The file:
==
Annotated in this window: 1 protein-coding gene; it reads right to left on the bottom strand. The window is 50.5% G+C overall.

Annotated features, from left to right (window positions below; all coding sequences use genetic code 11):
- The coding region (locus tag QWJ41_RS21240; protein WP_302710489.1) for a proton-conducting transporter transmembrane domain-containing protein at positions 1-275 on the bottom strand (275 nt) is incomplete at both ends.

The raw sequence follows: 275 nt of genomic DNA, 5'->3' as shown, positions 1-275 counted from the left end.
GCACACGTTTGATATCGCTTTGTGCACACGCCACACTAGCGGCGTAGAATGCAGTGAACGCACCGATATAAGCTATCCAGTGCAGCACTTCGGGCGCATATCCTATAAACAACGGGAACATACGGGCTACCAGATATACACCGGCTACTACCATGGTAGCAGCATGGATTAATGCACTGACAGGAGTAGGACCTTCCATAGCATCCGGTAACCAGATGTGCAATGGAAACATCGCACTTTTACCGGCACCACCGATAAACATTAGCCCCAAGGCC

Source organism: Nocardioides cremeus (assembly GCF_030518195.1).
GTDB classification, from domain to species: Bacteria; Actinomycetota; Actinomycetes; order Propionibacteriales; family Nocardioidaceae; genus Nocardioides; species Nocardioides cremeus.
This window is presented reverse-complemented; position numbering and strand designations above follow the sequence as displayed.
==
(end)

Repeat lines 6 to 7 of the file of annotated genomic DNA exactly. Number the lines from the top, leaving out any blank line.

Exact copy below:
Source organism: Nocardioides cremeus (assembly GCF_030518195.1).
GTDB classification, from domain to species: Bacteria; Actinomycetota; Actinomycetes; order Propionibacteriales; family Nocardioidaceae; genus Nocardioides; species Nocardioides cremeus.